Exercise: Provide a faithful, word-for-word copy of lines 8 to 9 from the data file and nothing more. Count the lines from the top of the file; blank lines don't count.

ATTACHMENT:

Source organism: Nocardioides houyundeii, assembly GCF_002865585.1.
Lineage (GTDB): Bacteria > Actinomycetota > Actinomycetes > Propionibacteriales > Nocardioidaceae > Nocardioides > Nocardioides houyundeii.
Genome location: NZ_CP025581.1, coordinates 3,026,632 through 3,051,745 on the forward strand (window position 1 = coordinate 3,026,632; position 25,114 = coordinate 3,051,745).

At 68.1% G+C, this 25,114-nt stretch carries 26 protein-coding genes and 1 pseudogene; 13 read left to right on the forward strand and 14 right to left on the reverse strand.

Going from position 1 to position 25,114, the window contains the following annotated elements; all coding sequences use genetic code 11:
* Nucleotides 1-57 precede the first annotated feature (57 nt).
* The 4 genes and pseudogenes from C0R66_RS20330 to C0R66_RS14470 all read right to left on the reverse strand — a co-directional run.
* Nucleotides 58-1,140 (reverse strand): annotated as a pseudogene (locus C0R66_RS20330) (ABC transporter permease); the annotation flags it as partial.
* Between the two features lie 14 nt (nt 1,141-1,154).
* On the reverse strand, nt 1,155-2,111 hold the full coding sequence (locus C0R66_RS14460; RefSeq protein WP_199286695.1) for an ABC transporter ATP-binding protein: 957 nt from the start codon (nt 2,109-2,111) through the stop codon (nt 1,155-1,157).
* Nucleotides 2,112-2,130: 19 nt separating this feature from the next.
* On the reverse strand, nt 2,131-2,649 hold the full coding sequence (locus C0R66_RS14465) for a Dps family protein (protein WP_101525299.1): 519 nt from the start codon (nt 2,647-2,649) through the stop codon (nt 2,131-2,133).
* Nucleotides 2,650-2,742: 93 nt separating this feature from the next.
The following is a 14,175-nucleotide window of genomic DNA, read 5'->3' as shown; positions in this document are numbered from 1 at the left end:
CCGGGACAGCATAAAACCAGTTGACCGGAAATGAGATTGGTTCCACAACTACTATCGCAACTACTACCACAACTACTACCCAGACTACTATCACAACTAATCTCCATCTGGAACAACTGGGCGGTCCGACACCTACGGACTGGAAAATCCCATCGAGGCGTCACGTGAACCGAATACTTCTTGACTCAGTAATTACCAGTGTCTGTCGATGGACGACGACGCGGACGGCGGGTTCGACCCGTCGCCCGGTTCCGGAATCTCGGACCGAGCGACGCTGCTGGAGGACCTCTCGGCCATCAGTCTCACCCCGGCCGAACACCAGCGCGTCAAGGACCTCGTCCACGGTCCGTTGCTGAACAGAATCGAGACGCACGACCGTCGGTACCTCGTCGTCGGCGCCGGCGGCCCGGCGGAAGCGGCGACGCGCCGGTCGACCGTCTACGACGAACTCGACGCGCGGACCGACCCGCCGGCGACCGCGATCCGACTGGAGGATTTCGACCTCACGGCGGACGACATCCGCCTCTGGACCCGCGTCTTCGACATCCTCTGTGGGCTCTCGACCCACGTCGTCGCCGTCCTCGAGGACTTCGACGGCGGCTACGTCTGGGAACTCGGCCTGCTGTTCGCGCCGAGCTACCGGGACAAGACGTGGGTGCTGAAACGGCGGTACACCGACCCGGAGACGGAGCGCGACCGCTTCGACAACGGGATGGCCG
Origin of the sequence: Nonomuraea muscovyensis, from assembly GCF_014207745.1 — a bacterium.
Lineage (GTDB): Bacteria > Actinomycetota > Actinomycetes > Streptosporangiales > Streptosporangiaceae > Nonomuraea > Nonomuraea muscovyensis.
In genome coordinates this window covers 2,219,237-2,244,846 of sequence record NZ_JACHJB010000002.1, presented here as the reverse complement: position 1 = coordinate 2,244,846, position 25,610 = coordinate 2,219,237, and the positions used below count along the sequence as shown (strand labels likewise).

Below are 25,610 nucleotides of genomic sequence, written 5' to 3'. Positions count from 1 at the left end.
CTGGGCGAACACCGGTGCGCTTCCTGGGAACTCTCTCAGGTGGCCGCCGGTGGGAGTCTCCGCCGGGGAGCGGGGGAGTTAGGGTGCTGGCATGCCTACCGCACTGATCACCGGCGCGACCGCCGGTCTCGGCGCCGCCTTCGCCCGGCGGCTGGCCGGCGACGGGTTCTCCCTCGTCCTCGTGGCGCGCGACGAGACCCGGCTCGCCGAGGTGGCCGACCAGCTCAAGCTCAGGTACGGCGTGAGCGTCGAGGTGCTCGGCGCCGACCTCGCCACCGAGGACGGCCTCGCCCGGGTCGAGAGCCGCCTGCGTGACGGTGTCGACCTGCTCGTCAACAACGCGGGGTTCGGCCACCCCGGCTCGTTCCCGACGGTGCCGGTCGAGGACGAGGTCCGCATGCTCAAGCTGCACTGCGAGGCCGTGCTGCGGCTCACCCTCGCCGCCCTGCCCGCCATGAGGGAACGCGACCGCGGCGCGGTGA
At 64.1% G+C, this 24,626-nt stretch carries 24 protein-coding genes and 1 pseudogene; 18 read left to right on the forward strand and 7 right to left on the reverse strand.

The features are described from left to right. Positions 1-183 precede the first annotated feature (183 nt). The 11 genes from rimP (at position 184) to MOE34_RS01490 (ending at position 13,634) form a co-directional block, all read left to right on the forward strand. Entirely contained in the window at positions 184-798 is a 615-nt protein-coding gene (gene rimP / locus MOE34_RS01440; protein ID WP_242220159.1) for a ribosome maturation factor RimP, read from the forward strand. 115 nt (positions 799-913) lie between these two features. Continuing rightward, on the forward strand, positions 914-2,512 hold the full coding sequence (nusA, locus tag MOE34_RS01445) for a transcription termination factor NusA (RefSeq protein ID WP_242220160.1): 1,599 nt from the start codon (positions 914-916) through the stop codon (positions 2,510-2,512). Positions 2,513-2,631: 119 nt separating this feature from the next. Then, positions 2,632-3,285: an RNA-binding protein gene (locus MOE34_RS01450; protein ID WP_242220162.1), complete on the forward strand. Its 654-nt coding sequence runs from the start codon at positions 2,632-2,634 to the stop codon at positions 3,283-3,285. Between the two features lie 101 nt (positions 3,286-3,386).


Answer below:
* Nucleotides 58-1,140 (reverse strand): annotated as a pseudogene (locus C0R66_RS20330) (ABC transporter permease); the annotation flags it as partial.
* Between the two features lie 14 nt (nt 1,141-1,154).